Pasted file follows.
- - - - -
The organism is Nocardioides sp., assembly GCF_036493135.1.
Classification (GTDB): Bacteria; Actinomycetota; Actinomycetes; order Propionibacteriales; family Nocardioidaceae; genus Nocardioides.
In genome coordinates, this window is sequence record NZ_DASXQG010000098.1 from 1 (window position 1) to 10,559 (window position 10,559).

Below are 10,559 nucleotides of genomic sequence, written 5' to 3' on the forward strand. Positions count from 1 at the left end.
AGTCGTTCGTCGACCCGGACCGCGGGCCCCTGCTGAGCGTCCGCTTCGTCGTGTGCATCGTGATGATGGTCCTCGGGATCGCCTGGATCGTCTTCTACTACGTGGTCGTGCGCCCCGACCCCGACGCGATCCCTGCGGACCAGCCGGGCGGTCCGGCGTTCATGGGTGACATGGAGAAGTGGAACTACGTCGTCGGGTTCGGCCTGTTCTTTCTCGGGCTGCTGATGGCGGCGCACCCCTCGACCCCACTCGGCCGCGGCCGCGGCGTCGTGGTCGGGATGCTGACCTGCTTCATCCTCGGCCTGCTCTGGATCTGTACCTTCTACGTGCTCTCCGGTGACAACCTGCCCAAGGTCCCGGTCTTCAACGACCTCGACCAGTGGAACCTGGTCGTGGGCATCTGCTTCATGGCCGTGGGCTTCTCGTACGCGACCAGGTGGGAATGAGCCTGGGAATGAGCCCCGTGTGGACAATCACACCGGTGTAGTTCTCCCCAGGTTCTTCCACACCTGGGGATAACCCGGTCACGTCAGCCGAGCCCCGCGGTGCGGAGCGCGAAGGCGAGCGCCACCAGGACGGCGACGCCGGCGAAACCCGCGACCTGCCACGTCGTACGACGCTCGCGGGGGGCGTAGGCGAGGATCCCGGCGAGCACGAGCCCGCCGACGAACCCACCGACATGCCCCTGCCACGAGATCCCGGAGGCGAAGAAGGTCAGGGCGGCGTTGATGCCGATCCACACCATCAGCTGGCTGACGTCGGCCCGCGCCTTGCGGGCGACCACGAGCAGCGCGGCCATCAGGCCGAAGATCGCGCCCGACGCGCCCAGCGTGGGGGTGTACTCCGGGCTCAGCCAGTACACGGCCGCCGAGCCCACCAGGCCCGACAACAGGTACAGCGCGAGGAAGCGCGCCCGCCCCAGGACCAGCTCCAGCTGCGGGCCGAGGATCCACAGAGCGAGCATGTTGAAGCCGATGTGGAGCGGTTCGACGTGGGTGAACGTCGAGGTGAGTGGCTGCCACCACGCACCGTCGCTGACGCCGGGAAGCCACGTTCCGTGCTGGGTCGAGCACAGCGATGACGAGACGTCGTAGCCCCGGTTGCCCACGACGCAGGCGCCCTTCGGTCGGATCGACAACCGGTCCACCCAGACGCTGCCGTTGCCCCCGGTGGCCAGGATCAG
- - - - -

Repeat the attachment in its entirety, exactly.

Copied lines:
The organism is Nocardioides sp., assembly GCF_036493135.1.
Classification (GTDB): Bacteria; Actinomycetota; Actinomycetes; order Propionibacteriales; family Nocardioidaceae; genus Nocardioides.
In genome coordinates, this window is sequence record NZ_DASXQG010000098.1 from 1 (window position 1) to 10,559 (window position 10,559).

Below are 10,559 nucleotides of genomic sequence, written 5' to 3' on the forward strand. Positions count from 1 at the left end.
AGTCGTTCGTCGACCCGGACCGCGGGCCCCTGCTGAGCGTCCGCTTCGTCGTGTGCATCGTGATGATGGTCCTCGGGATCGCCTGGATCGTCTTCTACTACGTGGTCGTGCGCCCCGACCCCGACGCGATCCCTGCGGACCAGCCGGGCGGTCCGGCGTTCATGGGTGACATGGAGAAGTGGAACTACGTCGTCGGGTTCGGCCTGTTCTTTCTCGGGCTGCTGATGGCGGCGCACCCCTCGACCCCACTCGGCCGCGGCCGCGGCGTCGTGGTCGGGATGCTGACCTGCTTCATCCTCGGCCTGCTCTGGATCTGTACCTTCTACGTGCTCTCCGGTGACAACCTGCCCAAGGTCCCGGTCTTCAACGACCTCGACCAGTGGAACCTGGTCGTGGGCATCTGCTTCATGGCCGTGGGCTTCTCGTACGCGACCAGGTGGGAATGAGCCTGGGAATGAGCCCCGTGTGGACAATCACACCGGTGTAGTTCTCCCCAGGTTCTTCCACACCTGGGGATAACCCGGTCACGTCAGCCGAGCCCCGCGGTGCGGAGCGCGAAGGCGAGCGCCACCAGGACGGCGACGCCGGCGAAACCCGCGACCTGCCACGTCGTACGACGCTCGCGGGGGGCGTAGGCGAGGATCCCGGCGAGCACGAGCCCGCCGACGAACCCACCGACATGCCCCTGCCACGAGATCCCGGAGGCGAAGAAGGTCAGGGCGGCGTTGATGCCGATCCACACCATCAGCTGGCTGACGTCGGCCCGCGCCTTGCGGGCGACCACGAGCAGCGCGGCCATCAGGCCGAAGATCGCGCCCGACGCGCCCAGCGTGGGGGTGTACTCCGGGCTCAGCCAGTACACGGCCGCCGAGCCCACCAGGCCCGACAACAGGTACAGCGCGAGGAAGCGCGCCCGCCCCAGGACCAGCTCCAGCTGCGGGCCGAGGATCCACAGAGCGAGCATGTTGAAGCCGATGTGGAGCGGTTCGACGTGGGTGAACGTCGAGGTGAGTGGCTGCCACCACGCACCGTCGCTGACGCCGGGAAGCCACGTTCCGTGCTGGGTCGAGCACAGCGATGACGAGACGTCGTAGCCCCGGTTGCCCACGACGCAGGCGCCCTTCGGTCGGATCGACAACCGGTCCACCCAGACGCTGCCGTTGCCCCCGGTGGCCAGGATCAG